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You can explore many options for recycling your real Christmas tree this year.

What You Need to Know About Recycling Your Christmas Tree

December 23, 2013

With approximately 4,000 available recycling programs across the U.S., recycling your real Christmas tree is both a realistic and smart way to kick-off the New Year. 

In fact, 93 percent of real Christmas trees are recycled-or "tree-cycled"-and chipped to create mulch for landscapes, gardens, playgrounds and hiking trails each year.

There are several reasons you should consider recycling your Christmas tree. According to the National Christmas Tree Association, "real Christmas trees are biodegradable, which means they can be easily reused or recycled for mulch and other purposes." Recycling your Christmas tree prevents it from resting in a landfill.       

But if parting with your Christmas tree is too difficult, after watching it shine and sparkle in your living room for weeks, you can discover ways to help it contribute to the betterment of the surrounding environment. Although cut Christmas trees are no longer living, their branches, structure and needles are beneficial to wildlife and the environment when they're returned to a natural outdoor setting.

If you are or know someone who enjoys wood crafting, Christmas tree trunks and branches can help create a number of items, as well as edge a garden. Christmas tree needles make aromatic potpourris for indefinitely fragrant décor. And whole evergreen boughs can protect perennial beds and tree nursery rows from winter freezes.

recycle Christmas tree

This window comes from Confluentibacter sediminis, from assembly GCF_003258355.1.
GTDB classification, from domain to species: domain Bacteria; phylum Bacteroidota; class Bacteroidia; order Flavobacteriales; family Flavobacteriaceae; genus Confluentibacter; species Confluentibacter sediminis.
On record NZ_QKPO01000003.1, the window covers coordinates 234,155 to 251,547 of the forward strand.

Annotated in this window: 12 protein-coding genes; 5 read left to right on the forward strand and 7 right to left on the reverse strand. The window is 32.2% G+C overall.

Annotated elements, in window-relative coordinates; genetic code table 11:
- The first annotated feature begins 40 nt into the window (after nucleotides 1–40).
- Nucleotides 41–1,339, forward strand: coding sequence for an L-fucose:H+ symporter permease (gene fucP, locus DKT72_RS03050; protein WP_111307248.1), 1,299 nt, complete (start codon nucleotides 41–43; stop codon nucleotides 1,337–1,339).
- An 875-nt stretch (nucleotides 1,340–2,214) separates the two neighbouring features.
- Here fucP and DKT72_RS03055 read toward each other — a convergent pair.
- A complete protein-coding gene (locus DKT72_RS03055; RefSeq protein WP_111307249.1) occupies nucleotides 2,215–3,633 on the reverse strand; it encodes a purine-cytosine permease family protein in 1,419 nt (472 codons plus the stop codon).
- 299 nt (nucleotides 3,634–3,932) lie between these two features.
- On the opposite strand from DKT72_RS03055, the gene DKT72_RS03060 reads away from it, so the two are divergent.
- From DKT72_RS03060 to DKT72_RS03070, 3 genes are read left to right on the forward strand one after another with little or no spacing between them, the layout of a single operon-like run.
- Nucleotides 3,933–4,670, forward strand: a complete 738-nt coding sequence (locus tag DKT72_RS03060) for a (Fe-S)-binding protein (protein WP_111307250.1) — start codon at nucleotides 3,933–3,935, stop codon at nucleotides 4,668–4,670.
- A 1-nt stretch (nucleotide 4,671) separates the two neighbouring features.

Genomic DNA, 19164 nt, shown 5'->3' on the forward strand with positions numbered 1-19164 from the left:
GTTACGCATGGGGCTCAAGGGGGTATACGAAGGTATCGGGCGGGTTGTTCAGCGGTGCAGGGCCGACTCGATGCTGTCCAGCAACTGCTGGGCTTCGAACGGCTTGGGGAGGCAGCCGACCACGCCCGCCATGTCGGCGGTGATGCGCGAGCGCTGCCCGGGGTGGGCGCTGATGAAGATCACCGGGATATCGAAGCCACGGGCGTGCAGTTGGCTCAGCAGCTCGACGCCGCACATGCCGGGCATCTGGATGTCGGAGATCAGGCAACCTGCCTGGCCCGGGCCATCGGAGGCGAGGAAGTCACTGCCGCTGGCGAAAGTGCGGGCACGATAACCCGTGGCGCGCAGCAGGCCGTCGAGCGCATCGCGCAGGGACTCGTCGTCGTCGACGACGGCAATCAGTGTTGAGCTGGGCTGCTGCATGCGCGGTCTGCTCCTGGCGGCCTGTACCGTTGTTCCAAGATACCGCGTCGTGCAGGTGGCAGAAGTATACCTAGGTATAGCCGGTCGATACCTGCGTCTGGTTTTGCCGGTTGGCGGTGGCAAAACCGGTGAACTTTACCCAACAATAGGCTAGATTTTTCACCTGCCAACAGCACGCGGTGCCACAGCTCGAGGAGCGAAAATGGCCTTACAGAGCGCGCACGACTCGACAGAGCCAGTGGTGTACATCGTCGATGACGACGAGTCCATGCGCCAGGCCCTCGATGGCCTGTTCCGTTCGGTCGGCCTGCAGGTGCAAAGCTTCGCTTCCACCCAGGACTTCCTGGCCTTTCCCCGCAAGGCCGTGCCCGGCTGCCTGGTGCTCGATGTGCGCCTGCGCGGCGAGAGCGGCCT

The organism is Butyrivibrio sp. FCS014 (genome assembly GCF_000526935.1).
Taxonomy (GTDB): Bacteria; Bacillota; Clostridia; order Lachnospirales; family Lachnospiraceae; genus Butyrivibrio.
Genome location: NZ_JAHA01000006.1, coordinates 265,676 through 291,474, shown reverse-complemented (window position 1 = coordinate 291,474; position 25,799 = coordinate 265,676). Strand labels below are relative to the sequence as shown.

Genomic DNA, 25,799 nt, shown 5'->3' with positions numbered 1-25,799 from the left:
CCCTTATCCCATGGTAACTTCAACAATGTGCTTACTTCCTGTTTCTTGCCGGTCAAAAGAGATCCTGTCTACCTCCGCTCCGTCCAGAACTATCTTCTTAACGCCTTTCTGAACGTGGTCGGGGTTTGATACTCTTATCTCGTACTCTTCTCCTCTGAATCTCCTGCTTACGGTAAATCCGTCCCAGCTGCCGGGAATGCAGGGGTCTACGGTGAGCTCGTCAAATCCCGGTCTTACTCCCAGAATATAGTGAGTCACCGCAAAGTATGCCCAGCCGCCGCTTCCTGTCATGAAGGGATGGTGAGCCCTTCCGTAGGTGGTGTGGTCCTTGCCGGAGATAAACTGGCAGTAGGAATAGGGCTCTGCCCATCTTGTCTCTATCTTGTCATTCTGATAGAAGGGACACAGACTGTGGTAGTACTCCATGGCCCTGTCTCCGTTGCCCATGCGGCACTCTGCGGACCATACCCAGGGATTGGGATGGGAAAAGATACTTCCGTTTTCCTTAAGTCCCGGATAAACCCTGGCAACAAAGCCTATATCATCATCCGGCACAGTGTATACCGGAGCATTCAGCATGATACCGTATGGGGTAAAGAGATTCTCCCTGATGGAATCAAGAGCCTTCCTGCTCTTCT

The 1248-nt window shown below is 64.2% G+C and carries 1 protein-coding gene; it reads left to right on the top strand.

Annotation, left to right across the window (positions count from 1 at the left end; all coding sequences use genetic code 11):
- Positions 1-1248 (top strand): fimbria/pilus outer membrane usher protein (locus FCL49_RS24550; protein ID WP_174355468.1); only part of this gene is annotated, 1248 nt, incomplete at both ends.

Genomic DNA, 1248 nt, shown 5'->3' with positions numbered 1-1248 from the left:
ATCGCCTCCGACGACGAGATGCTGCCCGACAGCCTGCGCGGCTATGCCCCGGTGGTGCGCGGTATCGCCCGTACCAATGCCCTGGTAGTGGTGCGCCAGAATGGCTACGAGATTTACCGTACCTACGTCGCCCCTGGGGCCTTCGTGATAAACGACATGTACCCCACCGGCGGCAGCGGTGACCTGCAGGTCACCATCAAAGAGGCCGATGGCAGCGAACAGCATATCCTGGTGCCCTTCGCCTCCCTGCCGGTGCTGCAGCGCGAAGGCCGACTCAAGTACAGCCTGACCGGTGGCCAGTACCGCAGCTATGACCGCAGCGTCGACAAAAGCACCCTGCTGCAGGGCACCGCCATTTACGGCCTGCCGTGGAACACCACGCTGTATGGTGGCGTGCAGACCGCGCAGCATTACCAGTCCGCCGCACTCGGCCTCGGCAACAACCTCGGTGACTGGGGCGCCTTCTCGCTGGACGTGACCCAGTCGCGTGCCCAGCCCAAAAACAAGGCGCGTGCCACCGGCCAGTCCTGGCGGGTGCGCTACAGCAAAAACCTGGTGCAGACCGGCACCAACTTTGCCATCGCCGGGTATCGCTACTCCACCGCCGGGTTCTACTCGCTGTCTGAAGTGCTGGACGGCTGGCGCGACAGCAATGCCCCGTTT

There are many benefits to recycling real Christmas trees.

Convinced? Before recycling your Christmas tree, regardless of the method you use, be sure to remove all non-organic décor, such as lights and ornaments. If you're curious about available tree-cycling options, read the list below:

5 Ways to Recycle Your Christmas Tree:

  • Contact your local municipality or recycling center about tree-cycling. Most municipalities will collect trees during their regular pickup schedules in the two weeks following Christmas.
  • Call for an appointment to ask a local, non-profit organization to pick up your tree for a small donation.
  • Drop off your tree at a recycling center. Most counties have free drop-off locations.
  • Cut the tree to loosely fit inside your yard waste container, if applicable.
  • Share your tree with wildlife that can use it for food, shelter and habitat, such as fish or birds.

Welcome 2014 with an eco-friendly approach. After the holidays, turn your Christmas tree into the gift that keeps on giving and recycle its materials for the benefit of the environment. Tell us how you plan to recycle your Christmas tree in the comments below!

We wish everyone a very Merry Christmas!

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